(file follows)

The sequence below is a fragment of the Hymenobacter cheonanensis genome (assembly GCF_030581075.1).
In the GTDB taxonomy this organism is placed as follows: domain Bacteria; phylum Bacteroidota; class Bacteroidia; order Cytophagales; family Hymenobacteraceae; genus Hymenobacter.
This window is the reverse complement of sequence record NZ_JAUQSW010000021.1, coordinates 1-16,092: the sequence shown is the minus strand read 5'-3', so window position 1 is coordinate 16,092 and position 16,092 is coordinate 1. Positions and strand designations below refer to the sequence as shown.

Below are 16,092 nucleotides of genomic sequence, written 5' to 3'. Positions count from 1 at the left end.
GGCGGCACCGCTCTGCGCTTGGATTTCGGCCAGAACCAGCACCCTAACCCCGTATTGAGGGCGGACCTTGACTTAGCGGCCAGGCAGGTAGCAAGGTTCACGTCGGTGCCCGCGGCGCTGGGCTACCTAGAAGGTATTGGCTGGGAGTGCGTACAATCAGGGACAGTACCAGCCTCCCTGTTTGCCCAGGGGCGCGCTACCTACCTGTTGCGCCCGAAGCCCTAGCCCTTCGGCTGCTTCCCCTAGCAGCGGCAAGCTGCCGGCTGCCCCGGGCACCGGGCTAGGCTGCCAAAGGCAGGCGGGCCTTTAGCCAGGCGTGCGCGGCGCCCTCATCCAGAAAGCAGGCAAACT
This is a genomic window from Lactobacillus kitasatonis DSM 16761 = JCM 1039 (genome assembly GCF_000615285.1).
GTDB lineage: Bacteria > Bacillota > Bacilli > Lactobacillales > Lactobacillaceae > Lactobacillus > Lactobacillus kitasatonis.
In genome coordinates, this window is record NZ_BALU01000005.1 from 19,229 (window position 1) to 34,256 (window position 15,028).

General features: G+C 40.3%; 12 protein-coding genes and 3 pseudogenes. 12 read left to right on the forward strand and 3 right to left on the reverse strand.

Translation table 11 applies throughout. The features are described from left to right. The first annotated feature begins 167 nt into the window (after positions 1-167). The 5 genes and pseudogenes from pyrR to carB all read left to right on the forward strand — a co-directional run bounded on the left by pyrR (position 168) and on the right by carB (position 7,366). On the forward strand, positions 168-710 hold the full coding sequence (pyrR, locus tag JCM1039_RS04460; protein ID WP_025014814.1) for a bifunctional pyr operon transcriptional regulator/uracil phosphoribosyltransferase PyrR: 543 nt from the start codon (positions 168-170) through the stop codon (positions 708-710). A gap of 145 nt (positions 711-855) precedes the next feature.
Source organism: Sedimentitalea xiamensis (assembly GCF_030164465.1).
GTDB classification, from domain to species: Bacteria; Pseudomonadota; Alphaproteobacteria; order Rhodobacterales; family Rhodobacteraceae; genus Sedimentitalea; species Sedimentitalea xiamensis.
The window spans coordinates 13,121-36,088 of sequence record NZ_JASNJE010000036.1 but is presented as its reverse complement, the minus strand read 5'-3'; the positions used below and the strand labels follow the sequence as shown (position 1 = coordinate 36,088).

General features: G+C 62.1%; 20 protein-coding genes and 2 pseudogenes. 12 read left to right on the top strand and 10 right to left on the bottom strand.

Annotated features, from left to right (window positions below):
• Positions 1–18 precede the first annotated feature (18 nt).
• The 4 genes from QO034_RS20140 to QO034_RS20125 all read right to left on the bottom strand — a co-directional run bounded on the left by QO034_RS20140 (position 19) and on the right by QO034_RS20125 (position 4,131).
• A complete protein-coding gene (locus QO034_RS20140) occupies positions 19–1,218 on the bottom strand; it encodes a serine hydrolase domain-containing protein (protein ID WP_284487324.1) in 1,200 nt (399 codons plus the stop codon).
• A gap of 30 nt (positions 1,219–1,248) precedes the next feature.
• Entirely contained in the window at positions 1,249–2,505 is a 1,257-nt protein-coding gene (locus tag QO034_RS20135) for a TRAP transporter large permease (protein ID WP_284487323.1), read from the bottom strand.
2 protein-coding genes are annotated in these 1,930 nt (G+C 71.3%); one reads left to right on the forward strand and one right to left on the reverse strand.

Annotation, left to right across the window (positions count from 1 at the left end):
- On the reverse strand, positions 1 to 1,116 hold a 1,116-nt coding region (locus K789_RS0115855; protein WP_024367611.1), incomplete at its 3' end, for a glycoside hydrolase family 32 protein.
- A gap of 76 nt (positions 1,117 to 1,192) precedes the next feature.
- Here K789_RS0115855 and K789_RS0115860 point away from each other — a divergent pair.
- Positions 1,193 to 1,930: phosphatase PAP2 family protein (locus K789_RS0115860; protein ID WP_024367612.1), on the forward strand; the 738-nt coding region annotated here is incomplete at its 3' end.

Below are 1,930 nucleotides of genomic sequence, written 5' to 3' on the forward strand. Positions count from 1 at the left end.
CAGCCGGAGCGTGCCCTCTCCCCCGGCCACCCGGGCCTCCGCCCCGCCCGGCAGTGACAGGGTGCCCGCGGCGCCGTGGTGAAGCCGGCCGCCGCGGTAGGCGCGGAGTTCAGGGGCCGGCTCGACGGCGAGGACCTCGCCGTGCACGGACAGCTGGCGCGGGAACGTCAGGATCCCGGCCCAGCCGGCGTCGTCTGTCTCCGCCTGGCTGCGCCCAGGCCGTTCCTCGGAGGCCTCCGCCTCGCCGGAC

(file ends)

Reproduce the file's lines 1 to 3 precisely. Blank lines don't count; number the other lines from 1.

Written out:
The sequence below is a fragment of the Hymenobacter cheonanensis genome (assembly GCF_030581075.1).
In the GTDB taxonomy this organism is placed as follows: domain Bacteria; phylum Bacteroidota; class Bacteroidia; order Cytophagales; family Hymenobacteraceae; genus Hymenobacter.
This window is the reverse complement of sequence record NZ_JAUQSW010000021.1, coordinates 1-16,092: the sequence shown is the minus strand read 5'-3', so window position 1 is coordinate 16,092 and position 16,092 is coordinate 1. Positions and strand designations below refer to the sequence as shown.